Thursday, February 19, 2009

WTF???


I'll be the first to admit that I don't follow cycling news religiously so I was not hip to Shimano's latest silliness, electronic shifting, til my mother-in-law sent me this article from the NY Times. Well low and behold, electronic shifting is now a reality and it will add around $1250 to the cost of a bike. So, let me get this straight...there are actually people out there who are willing to part with over a grand for the privilege of not being able to shift when their battery runs out? What I want to know is who buys this s***?? Yeah, I ride a fixed gear conversion, don't own any lycra or cycling shoes and maybe I might have Luddite tendencies but putting stuff normal people don't need on the market just fuels the whole consumerist thing and doesn't do a damn bit of good for cycling in general. End of rant.

4 comments:

Aileni said...

What crap. Negates the whole ethos of cycling.

Matthew said...

These are for only those who demand the quickest shifts possible, with as little down time as possible a.k.a. professional riders. Any "normal" person who puts this in their bike is just a fool with too much money, but there are professional cyclists that use these electronic shifters because they aren't racing for the "ethos of cycling", they are racing for the finish line and the pay check that waits there.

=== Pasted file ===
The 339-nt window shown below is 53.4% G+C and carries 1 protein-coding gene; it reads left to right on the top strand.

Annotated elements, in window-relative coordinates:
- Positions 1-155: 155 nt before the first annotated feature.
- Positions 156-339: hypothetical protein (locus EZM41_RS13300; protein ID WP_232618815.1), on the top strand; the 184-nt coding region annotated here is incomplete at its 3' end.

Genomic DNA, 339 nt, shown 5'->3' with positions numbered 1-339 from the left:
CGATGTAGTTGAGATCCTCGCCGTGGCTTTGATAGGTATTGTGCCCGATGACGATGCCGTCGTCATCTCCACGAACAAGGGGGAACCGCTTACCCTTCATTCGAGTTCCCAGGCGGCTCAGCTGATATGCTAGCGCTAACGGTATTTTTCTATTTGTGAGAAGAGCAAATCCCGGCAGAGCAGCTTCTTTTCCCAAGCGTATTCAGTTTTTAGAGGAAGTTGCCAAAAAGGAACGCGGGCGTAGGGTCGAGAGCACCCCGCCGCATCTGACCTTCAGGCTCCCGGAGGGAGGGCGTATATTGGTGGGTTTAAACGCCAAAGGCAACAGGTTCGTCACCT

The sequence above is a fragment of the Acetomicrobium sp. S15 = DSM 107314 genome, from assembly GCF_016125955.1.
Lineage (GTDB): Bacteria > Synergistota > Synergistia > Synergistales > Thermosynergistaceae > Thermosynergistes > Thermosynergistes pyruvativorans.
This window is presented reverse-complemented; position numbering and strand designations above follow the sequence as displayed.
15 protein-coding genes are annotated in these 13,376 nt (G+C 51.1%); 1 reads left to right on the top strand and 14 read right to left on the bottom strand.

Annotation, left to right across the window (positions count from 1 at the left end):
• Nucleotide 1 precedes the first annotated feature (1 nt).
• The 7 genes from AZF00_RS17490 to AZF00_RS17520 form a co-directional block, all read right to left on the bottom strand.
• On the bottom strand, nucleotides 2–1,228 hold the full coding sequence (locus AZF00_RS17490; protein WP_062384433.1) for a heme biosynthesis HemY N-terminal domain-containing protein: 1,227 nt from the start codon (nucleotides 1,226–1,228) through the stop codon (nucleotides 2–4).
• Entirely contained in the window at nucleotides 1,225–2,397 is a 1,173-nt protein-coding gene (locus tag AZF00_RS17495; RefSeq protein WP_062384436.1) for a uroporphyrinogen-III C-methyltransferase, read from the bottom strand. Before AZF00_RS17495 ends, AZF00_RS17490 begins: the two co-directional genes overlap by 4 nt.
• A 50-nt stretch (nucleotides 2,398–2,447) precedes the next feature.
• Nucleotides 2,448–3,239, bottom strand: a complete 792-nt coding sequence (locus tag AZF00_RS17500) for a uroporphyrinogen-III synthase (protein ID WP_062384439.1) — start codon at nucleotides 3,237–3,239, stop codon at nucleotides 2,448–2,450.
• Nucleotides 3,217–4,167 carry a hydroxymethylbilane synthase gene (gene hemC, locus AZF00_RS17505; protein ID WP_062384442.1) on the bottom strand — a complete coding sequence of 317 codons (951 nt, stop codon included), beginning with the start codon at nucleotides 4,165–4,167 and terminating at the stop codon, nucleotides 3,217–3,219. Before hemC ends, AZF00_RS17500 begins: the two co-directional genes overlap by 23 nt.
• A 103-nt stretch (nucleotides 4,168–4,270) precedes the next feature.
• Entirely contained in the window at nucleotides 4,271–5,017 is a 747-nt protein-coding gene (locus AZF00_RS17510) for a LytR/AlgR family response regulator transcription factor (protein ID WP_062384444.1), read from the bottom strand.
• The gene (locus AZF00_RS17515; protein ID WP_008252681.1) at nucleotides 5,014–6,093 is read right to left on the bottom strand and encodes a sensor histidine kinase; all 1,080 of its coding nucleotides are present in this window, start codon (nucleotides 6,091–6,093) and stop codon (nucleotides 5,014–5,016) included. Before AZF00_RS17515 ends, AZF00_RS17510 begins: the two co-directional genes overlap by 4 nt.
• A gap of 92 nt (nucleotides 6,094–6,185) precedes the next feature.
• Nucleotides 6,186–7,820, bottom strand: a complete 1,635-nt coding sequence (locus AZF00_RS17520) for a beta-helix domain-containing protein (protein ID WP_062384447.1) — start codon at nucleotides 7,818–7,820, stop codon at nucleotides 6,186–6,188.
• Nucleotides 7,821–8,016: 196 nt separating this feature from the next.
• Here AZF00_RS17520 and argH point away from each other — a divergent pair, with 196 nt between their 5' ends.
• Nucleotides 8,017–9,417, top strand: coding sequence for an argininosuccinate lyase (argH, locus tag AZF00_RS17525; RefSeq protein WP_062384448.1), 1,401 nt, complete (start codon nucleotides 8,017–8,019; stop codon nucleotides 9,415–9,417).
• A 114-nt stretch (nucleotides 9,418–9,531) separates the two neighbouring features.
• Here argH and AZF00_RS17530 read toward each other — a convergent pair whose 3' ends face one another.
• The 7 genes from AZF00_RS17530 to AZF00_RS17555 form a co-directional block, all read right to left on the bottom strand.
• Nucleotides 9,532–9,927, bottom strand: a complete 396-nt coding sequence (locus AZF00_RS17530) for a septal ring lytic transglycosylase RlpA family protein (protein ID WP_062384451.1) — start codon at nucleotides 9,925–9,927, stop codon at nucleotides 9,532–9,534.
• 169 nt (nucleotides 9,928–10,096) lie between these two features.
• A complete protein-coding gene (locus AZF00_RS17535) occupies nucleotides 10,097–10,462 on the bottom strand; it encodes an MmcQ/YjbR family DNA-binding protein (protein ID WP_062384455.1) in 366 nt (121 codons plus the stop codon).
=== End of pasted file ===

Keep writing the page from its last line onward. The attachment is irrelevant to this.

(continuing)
Kevin said...

I'm not understanding your complaint. Doesn't your own biased moralizing compromise the same high-minded cycling ideal of which you seem to be possessed? Or have you forgotten that the very industry that has now provided a surplus of lugged steel frames for fixed-gear conversions was driven forward and created that very surplus by advancing its own technological desires? Call it silly and call it needless, but don't moralize half-heartedly; the consumer excess of today becomes the fuel for the recycled/repurposed movement of tomorrow.

Anonymous said...

just think what the daily's must have been saying in the 1930's when the first cable actuated derailluer was introduced and you no longer needed to disengage your wheel while riding to change gears. No doubt this technology spurred outrage amongst the purists.